Event ReportsPublished on Apr 10, 2015
The past 18 months of the crisis in Ukraine has brought back memories of the Yugoslavian crisis, says Mr. Césare Onestini, the Deputy Head of delegation of the European Union in India.
Ukraine-like change not acceptable to EU, says official

The past 18 months of the crisis in Ukraine has brought back memories of the Yugoslavian crisis, according to Mr. Césare Onestini, the Deputy Head of delegation of the European Union in India.

Participating in a panel discussion on the current situation in Ukraine and the European Union’s perspective of the crisis at Observer Research Foundation on March 30, Mr. Onestini said that there has been a continuous change in the nature of the crisis. According to him, the determining moment of the crisis for the EU was the illegal annexation of Crimea and the following referendum which was not in line with international norms.

Mr. Onestini emphasised that it was not acceptable to Europe to have such a change in international order. He said the EU has been quite clear in seeing the Minsk agreement as the basis for a ceasefire.

He went on to outline EU-Russia relations vis-à-vis EU-Ukraine relations and delved into how the dynamics have shifted post the Ukraine crisis. Speaking about the EU’s initiative for enhancing the "Eastern Partnership", he emphasised that it is "not about spheres of influence or a choice between East and West". He observed that the purpose of the Eastern Partnership was to develop stronger links with the European Union’s eastern neighbourhood.

Mr. Onestini reiterated that a developing cooperation between these countries and the EU and does not hamper EU relations with other partners. He compared EU’s partnership with the East to that with Russia and remarked that EU’s partnership with the latter has been much more structured and detailed. He admitted that the economic activities between EU and Russia have almost stopped since the crisis in Ukraine, but there remain some areas (like research and education) which continue in spite of tensed relations.

He defended the sanctions by pointing out that "sanctions are part of the diplomatic approach", which have economic consequences. While he acknowledged that there are no winners and losers in the sanctions game, yet he believed that the latest (February 2015) Minsk agreement should be given a chance to succeed. He said that fundamentally the EU considers Russia’s actions in Crimea as a breach on international law.

Mr. Onestini concluded by remarking that the European Union has been an open project of pulling sovereign states together but it isn’t aimed against anybody. Its sole motive is to build intra European relations.

Speaking next, Senior Fellow in Germany-based think tank SWP, Mr Christian Wagner, emphasised the changing security scenario in Europe post the end of Cold War. He underscored that Europe is affected not only by the situation in Ukraine but also the developments in Middle East and northern Africa among others. With respect to Russian policies vis-à-vis Ukraine, he noted that within Germany there is growing suspicion of Russian President Vladimir Putin’s policies.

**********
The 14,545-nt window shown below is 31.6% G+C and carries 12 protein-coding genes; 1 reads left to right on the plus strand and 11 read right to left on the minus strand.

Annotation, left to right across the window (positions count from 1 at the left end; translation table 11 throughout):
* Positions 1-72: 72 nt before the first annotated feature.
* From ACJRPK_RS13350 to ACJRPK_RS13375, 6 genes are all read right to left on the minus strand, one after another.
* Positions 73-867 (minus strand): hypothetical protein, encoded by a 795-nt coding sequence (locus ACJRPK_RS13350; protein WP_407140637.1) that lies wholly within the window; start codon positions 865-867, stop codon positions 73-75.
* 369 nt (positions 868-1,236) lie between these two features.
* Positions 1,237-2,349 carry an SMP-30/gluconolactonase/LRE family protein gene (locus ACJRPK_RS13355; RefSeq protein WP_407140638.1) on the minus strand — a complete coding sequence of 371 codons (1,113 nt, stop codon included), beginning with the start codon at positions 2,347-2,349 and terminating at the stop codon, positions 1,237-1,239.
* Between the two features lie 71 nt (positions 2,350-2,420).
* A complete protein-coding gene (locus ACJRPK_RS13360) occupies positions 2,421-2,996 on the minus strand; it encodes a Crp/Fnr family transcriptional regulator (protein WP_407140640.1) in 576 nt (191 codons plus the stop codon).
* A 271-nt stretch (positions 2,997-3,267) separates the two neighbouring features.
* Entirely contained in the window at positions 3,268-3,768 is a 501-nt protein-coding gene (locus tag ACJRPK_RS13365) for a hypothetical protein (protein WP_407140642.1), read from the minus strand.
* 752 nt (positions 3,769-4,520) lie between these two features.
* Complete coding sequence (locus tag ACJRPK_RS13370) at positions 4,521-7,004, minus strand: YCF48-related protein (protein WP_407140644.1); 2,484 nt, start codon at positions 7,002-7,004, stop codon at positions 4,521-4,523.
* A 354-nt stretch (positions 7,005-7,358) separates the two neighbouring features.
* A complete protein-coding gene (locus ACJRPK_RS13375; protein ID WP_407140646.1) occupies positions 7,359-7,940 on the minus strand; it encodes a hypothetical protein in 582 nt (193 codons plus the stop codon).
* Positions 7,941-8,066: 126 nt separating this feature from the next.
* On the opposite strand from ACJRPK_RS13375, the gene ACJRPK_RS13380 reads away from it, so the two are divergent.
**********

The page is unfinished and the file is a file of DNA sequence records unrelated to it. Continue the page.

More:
He said that the debate in Germany is all about European defence. Europe has from the beginning had the idea of a common European army but remained divided between NATO and Common European army. This dormant sentiment has again surfaced in the wake of the Ukrainian crisis. While Europe is yet to take a final call on this, a kind of return of traditional defence policy is already underway. The question of command in a Common European Army is a matter of great difficulty. Hence, until it achieves a consensus on this issue it will have to depend on the NATO.

Former Indian Ambassador to Russia, Mr. Prabhat Shukla, spoke about the new land linkages that came about because of the breakup of USSR. He opined that the eastern parts of Ukraine must be free to express their strategic outlook. He also discussed the possibility of Ukraine being a member of the broader Eastern partnership while having some ties with Russia.

Mr. Shukla also observed that though Crimea referendum was a defining moment, yet it was the shooting down of MH 10 that led to an ugly turn of events. He showed little hope in the Minsk agreement and exclaimed - "There is a ceasefire but there ain’t!"

Mr. Shukla said that Russia’s economy is in bad shape, but that according to him is more because of the falling oil prices than the sanctions. He remarked that Russia still has enormous reserves and domestic popularity of Mr. Putin is still high. He concluded that the more isolated Russia becomes from the West, the closer it grows with China with which it itself is not very comfortable.

Mr Shukla concluded by saying that from a policy point of view, it is best for India to stay neutral as both the west and Russia are important for her. However, he also said that India could and should try playing a bridging role between the two.

Prof. Sanjay Pandey from the Centre for Russian Studies in the JNU opined that it is not in the best interests for Ukraine to be completely aligned with Europe. According to him, a Ukraine, which is equidistant from both Europe and Russia, would meet its interests best.

Chairing the discussion, Mr. Nandan Unnikrishnan, Senior Fellow, ORF, highlighted the problems of perception that prevail in the Ukraine crisis. He termed the tiff between the West and Russia as ’pedagogical’, where both sides are attempting to preach to each other and teach the other a lesson. Unless they are able to disengage from their current modes of viewing the conflict no ’Minsk agreements’ are going to succeed, he said.

(This report is prepared by Himani Pant, Research Assistant, Observer Research Foundation, Delhi)

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